Like children with a shiny new toy, adults introduced to social media jumped in and started playing: posting personal photos to Facebook, accepting friend requests from long-lost high school pals and checking into every location. Suddenly, users got an inside look into the lives of people they hadn’t connected with in years. But unlike a new toy, social media didn’t come with any real instructions. Users unwrapped it and off they went.
Without guidelines on how to use social media, disaster is just a tweet away. Many people—and companies—have found this out the hard way. Embarrassing gaffs, impulsive rants and misguided comments are evident across all platforms.
What you post on social media is out there forever. The internet never forgets; a selfie posted after a night on the town or a tweet about a colleague can cause more damage than you think. It’s dangerous to assume that privacy settings protect you. Even if you have locked down your settings, you can guarantee someone who is not directly connected to you will find your content. All it takes is one of your “friends” sharing a screenshot.
Just like the law, what you say on social can and will be held against you. Your future boss, clients, partners, voters and vendors are watching. A good rule, whether you are engaging on social media for personal use or business use, is: If you wouldn’t say it in front of your boss or your mother, you shouldn’t post it online.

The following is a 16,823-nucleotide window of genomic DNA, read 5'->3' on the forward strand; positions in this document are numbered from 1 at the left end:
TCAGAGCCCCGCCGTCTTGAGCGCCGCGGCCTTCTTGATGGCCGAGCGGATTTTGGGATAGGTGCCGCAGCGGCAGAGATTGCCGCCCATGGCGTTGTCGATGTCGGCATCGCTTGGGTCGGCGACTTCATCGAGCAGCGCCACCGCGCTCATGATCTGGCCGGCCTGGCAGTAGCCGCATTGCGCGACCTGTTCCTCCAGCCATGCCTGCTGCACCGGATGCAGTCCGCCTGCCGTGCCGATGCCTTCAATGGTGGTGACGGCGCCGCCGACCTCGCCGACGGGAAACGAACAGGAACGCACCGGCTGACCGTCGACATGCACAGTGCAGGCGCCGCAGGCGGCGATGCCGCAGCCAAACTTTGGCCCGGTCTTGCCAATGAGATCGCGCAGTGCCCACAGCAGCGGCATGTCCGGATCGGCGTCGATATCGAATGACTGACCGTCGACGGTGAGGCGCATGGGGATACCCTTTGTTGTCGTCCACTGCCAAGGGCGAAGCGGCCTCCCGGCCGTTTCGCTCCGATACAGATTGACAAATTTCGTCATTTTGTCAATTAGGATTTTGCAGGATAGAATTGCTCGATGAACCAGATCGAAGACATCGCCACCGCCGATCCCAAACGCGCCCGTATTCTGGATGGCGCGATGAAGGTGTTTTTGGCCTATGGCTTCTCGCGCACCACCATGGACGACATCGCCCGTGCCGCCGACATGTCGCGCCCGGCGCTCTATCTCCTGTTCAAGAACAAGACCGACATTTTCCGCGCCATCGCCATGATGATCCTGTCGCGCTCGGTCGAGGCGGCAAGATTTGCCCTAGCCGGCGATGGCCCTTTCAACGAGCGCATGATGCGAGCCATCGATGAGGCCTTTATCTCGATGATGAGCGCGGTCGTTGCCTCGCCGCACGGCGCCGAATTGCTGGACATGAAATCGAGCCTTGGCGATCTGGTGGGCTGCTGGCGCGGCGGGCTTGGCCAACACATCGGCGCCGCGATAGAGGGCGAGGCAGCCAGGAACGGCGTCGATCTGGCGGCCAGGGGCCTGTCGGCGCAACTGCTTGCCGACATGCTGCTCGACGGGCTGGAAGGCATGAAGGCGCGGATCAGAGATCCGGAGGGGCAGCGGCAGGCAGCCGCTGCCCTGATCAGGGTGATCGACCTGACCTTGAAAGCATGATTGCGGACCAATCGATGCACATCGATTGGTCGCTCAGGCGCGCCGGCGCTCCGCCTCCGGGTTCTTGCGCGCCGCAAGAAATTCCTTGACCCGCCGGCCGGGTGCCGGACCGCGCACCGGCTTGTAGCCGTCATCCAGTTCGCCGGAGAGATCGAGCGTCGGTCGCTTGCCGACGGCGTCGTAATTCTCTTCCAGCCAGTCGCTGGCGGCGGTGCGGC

With so many companies supporting bring-your-own-device initiatives, it’s now more important than ever that your company create a clear social media policy for employees. Your employees are representatives of your brand, and in business, perception is everything. To protect yourself from the embarrassment of a social media misstep, create a policy that clearly states what you expect from your employees when it comes to social media use. Set clear boundaries, especially for those who are integral to your brand-building process.
In this world of connectivity, how connected are we, really? Has the word “connected” lost its meaning? With our ability to connect to anyone, anytime, anywhere through social media, the term has been watered down. Think about how many of the generic “I’d like to add you to my professional network on LinkedIn” invitations you receive each month. Very few of them are from people you would have connected with outside of social media.
Before social media, you would not have dreamed of asking a new acquaintance to buy something from you just minutes after you met. Just like offline networking, building relationships online follows the same basic etiquette rules. The following are a few to keep in mind: